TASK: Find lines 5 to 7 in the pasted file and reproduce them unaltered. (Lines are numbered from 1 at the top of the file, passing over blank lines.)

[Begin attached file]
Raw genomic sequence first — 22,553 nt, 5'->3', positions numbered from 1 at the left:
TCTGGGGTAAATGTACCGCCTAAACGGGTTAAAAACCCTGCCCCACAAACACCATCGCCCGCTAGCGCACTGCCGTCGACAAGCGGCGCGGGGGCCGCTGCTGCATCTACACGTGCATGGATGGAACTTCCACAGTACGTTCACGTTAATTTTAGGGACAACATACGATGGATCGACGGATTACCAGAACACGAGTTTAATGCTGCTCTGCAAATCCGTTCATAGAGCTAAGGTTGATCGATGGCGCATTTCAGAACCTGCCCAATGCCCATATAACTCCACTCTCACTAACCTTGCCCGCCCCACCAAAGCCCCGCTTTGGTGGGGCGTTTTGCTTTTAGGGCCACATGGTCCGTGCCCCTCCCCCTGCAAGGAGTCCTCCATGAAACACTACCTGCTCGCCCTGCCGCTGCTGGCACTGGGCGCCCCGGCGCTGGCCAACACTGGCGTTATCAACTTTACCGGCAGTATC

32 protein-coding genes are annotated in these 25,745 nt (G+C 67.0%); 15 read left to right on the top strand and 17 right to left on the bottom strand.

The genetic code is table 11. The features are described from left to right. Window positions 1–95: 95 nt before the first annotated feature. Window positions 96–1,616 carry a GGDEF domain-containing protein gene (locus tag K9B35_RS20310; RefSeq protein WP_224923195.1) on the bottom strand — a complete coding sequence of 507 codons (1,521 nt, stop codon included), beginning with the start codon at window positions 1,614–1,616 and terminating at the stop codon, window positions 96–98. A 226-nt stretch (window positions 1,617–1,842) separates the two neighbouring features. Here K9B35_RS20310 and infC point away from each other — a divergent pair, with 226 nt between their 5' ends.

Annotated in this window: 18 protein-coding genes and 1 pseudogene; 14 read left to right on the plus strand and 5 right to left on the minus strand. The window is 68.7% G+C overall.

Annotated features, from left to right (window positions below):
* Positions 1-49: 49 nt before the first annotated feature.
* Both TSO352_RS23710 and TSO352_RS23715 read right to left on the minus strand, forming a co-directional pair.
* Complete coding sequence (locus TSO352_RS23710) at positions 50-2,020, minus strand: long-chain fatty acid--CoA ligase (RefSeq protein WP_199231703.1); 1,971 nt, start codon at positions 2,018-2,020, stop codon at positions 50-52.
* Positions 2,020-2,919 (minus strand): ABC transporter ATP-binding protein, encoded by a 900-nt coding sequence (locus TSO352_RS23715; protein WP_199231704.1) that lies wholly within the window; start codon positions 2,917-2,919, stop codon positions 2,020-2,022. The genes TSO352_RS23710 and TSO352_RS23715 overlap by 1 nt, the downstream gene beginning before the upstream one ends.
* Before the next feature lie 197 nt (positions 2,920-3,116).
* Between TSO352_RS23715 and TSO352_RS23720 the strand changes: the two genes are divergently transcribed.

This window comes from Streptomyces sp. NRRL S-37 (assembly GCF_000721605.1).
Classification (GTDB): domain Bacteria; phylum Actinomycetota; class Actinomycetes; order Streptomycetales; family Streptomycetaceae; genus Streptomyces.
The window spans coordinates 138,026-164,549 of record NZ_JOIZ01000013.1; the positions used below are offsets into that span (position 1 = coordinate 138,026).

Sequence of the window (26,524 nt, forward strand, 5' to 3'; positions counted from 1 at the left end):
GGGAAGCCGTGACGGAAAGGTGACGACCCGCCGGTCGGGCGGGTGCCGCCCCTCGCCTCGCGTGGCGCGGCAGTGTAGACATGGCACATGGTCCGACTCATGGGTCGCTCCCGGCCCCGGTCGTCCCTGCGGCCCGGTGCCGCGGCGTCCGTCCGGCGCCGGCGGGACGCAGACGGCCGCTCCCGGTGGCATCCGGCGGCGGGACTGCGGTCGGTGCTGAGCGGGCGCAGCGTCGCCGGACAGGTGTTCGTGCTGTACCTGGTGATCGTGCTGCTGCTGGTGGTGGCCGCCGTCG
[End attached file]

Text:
Annotated in this window: 18 protein-coding genes and 1 pseudogene; 14 read left to right on the plus strand and 5 right to left on the minus strand. The window is 68.7% G+C overall.

Annotated features, from left to right (window positions below):
* Positions 1-49: 49 nt before the first annotated feature.